Is Britain sicker than a decade ago?

The number of people being signed off sick from work has tripled in the past decade. But will the government do anything about it?

January 17, 2024
Simon Dack News / Alamy
Simon Dack News / Alamy

In a recent interview, Rishi Sunak highlighted the rising number of people unfit to work in Britain due to ill health. “In the last decade” he said, “the number of people who are signed off has tripled. Now do I think our country is three times sicker than it was a decade ago? The answer is no.” By drawing attention to how the nation’s poor health impacts on productivity—manifesting as an increase in people unable to work due to illness and/or disability—the prime minister has raised an important issue: why are so many people being signed off as too sick to work? And is he correct to dismiss the simplest answer to that question—that more people are being signed off sick because the people of Britain are sicker than a decade ago?


Perhaps the fairest way to explore whether Britain is “sicker” is to examine some of the objective summary measures of the health of a population: life expectancy (based on mortality or death rates) and infant mortality rates. Life expectancy is the predicted lifespan of a baby born today if current death rates stayed the same, while the infant mortality rate describes the number of babies dying before their first birthday per 1,000 babies born in a calendar year. Both measures allow comparison of trends over time and between groups.


In the past decade, life expectancy and infant mortality rates in the UK have alarmed observers. Both had been steadily improving, with some fluctuations, until 2012—when life expectancy improvements stalled before stopping completely. From 2014 to 2015 infant mortality rates increased. When analysed by ethnicity and deprivation, these numbers are even more concerning. Life expectancy has fallen for women living in the 10 per cent most deprived areas. Regional inequalities have also widened. Those living in the northeast of England now have an average life expectancy five years lower than people in London. It is not just that people are dying sooner than previously anticipated: before an early death, the number of years spent in poor health or with disability has increased for both sexes.


The infant mortality rate rose every year between 2014 and 2017, and again from 2020 to 2021. In 2021, still births and neonatal deaths increased for the first time in seven years. In 2023, black or black British babies were almost three times more likely to die in their first year (8.7 per 1,000 live births) than white British babies (3.0 per 1,000 live births), with Asian British babies more than twice as likely (6.2 per 1,000 live births). Babies born in the most deprived quintile were more than twice as likely to die in their first year (5.9 per 1,000 live births) than babies in the least deprived quintile (2.2 per 1,000 live births). The rates have all increased since 2020.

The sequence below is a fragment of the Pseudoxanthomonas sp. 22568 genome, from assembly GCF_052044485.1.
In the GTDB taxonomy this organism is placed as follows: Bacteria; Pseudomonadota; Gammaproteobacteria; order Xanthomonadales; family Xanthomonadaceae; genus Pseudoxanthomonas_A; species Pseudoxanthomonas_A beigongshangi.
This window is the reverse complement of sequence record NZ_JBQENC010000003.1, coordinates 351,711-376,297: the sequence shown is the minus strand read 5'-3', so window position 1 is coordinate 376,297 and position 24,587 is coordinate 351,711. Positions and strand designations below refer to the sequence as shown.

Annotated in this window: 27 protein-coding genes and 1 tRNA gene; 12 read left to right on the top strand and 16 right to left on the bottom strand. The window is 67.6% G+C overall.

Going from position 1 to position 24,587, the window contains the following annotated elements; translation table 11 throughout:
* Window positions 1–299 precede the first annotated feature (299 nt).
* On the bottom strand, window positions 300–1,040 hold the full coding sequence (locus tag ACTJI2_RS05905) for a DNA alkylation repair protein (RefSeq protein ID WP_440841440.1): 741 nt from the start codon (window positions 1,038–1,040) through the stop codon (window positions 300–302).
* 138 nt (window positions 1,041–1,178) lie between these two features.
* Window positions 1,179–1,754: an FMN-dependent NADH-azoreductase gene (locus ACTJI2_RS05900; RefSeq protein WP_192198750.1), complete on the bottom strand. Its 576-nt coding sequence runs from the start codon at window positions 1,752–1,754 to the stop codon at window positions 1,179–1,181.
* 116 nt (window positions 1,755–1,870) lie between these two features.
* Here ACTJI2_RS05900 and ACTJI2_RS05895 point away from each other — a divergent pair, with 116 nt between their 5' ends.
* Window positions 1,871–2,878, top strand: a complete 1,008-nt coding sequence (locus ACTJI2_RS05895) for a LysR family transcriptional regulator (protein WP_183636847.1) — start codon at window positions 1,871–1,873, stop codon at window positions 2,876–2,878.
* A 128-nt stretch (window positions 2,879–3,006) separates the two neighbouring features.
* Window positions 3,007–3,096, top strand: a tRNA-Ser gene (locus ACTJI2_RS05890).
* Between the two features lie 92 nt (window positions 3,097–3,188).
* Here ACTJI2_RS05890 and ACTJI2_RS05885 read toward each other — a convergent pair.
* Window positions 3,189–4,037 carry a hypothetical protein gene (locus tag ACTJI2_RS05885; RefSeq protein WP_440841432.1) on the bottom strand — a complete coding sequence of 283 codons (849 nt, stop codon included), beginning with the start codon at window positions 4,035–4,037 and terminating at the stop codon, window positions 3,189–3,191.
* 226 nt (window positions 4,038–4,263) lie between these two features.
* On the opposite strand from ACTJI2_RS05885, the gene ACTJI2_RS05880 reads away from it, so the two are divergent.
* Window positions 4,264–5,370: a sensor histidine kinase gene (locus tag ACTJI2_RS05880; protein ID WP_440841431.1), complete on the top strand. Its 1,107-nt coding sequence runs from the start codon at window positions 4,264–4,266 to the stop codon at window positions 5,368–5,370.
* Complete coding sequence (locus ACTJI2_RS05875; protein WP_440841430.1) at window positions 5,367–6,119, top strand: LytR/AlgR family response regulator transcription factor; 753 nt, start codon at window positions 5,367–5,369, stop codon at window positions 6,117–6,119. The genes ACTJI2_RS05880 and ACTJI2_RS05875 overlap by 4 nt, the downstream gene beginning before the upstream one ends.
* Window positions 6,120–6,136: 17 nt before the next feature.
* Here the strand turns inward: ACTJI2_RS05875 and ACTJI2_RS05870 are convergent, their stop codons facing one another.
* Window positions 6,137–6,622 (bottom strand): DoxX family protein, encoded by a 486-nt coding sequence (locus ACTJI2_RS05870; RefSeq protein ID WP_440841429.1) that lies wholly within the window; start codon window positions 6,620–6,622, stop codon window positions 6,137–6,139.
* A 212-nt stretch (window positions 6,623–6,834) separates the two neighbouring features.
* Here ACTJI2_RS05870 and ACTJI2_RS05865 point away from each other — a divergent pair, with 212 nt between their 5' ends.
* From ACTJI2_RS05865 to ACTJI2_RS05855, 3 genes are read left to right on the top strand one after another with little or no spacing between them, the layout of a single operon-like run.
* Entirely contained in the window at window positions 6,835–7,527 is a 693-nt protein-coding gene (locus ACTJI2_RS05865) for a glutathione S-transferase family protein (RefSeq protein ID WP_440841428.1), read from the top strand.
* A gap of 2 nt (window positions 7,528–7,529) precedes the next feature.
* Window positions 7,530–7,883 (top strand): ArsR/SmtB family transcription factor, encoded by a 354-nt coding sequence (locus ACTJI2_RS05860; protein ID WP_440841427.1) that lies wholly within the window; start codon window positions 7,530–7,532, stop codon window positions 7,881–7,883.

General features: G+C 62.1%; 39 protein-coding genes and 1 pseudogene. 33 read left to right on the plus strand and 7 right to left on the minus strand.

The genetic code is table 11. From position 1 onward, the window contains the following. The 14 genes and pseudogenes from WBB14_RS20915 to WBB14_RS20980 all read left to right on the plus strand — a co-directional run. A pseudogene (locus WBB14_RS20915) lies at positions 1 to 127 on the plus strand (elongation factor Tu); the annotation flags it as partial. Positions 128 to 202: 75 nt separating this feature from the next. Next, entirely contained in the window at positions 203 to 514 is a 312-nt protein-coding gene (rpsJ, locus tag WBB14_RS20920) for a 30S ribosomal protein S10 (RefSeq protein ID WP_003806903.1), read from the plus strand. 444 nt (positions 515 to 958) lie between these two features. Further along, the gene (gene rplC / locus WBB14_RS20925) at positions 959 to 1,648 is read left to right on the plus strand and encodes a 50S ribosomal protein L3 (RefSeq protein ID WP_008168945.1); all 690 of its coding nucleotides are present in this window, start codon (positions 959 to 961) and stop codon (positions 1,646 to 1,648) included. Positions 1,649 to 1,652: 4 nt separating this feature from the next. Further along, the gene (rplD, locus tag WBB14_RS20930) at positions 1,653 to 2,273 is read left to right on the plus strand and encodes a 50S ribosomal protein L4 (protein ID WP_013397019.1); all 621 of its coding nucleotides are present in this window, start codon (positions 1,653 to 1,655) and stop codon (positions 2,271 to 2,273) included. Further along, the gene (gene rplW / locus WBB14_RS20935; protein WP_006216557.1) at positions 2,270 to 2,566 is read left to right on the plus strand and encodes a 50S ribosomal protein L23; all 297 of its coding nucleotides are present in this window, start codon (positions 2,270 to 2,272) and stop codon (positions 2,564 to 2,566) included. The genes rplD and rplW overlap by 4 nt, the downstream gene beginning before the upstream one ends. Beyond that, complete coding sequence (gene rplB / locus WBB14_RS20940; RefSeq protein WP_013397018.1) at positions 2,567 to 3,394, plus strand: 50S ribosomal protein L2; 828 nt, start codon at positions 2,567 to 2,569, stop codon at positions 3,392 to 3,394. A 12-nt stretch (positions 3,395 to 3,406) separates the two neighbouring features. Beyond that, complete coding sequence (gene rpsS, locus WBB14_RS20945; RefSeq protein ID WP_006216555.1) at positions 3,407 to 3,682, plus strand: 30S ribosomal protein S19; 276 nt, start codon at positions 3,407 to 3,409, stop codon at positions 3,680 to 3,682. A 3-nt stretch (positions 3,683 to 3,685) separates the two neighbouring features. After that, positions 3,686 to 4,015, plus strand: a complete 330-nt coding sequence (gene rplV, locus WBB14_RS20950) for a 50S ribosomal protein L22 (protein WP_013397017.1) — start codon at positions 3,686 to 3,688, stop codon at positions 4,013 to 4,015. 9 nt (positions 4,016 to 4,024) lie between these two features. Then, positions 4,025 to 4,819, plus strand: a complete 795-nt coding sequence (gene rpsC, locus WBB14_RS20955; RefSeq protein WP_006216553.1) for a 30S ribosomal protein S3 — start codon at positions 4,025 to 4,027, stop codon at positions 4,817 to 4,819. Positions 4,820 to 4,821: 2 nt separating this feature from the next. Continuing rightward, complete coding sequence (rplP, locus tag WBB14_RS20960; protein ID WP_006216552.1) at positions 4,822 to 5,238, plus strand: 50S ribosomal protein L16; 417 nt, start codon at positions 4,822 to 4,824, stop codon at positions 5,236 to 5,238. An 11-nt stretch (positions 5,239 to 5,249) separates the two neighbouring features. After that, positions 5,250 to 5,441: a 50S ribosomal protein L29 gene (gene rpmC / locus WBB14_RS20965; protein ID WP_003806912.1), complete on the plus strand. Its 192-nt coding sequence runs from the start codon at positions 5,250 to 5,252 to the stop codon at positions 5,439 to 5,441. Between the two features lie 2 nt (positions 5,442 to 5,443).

Britain is objectively sicker than it was a decade ago: people are dying earlier than had been anticipated, as previous rates of improvement have not continued, and more babies are dying in their first year of life than three years ago. The deterioration in these measures cannot be consistent with implications of patients malingering or doctors signing too many sick notes. These figures are appalling, but perhaps not unexpected in a country where nine million adults (17 per cent of households) are experiencing food insecurity, and the number of children of living in destitution has more than doubled since 2017. It is therefore unsurprising that 75 per cent of adults think the UK is in a worse state in 2024 than it was in 2010.


The increase in people unable to work due to chronic illness in Britain began before the Covid-19 pandemic and worsened considerably during it. In 2022, while other developed nations were returning, or had already returned, to pre-pandemic levels of employment, the UK continued to see a rising number of working age people neither employed nor seeking work, with chronic illness the most common reason.


What is exceptional about Britain? Since 2010 successive Conservative governments have implemented cuts to public services through austerity—failing to acknowledge that austerity is harmful to health, and that economic productivity depends on health. A growing economy can reduce poverty and increase life expectancy, but an economy cannot grow with a sick population. 


Sunak is almost right: more people than a decade ago are being signed off sick. But he is wrong to reject the simplest reason why. More people are being signed off sick because today’s Britain is a sick society. It is sick due to consistent, relentless underfunding—not only of the NHS itself, but to social care, public health, and other areas of society that can support people to be healthy, such as education. It is sick due to child poverty and hunger levels so extreme that international bodies including the United Nations rapporteur for extreme poverty and Unicef have called on the UK government to act. The action needed is not tax cuts and welfare reform. Further reductions in public spending will make an already sick population sicker. The first step to solving the problem is to acknowledge that we have one.